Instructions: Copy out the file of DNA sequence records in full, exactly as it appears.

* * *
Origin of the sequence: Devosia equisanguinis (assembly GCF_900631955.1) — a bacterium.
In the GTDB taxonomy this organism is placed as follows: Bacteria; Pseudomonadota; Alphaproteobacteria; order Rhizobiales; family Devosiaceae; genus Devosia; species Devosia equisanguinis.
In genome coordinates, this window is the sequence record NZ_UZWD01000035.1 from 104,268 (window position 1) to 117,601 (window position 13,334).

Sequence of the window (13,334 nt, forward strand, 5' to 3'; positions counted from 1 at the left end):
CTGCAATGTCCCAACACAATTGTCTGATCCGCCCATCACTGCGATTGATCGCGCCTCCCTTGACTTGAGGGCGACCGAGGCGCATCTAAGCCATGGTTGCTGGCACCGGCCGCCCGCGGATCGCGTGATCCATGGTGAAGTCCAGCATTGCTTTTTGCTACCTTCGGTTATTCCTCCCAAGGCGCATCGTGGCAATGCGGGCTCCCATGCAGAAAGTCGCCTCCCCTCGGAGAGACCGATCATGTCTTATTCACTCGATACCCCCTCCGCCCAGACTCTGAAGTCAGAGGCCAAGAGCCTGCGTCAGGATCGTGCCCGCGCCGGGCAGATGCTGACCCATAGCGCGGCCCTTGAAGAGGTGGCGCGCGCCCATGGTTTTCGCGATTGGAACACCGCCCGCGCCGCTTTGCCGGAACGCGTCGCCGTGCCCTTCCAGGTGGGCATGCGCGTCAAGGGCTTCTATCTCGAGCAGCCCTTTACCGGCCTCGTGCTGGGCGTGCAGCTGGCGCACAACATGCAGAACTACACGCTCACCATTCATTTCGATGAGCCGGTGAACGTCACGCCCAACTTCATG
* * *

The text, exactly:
Origin of the sequence: Devosia equisanguinis (assembly GCF_900631955.1) — a bacterium.
In the GTDB taxonomy this organism is placed as follows: Bacteria; Pseudomonadota; Alphaproteobacteria; order Rhizobiales; family Devosiaceae; genus Devosia; species Devosia equisanguinis.
In genome coordinates, this window is the sequence record NZ_UZWD01000035.1 from 104,268 (window position 1) to 117,601 (window position 13,334).

Sequence of the window (13,334 nt, forward strand, 5' to 3'; positions counted from 1 at the left end):
CTGCAATGTCCCAACACAATTGTCTGATCCGCCCATCACTGCGATTGATCGCGCCTCCCTTGACTTGAGGGCGACCGAGGCGCATCTAAGCCATGGTTGCTGGCACCGGCCGCCCGCGGATCGCGTGATCCATGGTGAAGTCCAGCATTGCTTTTTGCTACCTTCGGTTATTCCTCCCAAGGCGCATCGTGGCAATGCGGGCTCCCATGCAGAAAGTCGCCTCCCCTCGGAGAGACCGATCATGTCTTATTCACTCGATACCCCCTCCGCCCAGACTCTGAAGTCAGAGGCCAAGAGCCTGCGTCAGGATCGTGCCCGCGCCGGGCAGATGCTGACCCATAGCGCGGCCCTTGAAGAGGTGGCGCGCGCCCATGGTTTTCGCGATTGGAACACCGCCCGCGCCGCTTTGCCGGAACGCGTCGCCGTGCCCTTCCAGGTGGGCATGCGCGTCAAGGGCTTCTATCTCGAGCAGCCCTTTACCGGCCTCGTGCTGGGCGTGCAGCTGGCGCACAACATGCAGAACTACACGCTCACCATTCATTTCGATGAGCCGGTGAACGTCACGCCCAACTTCATG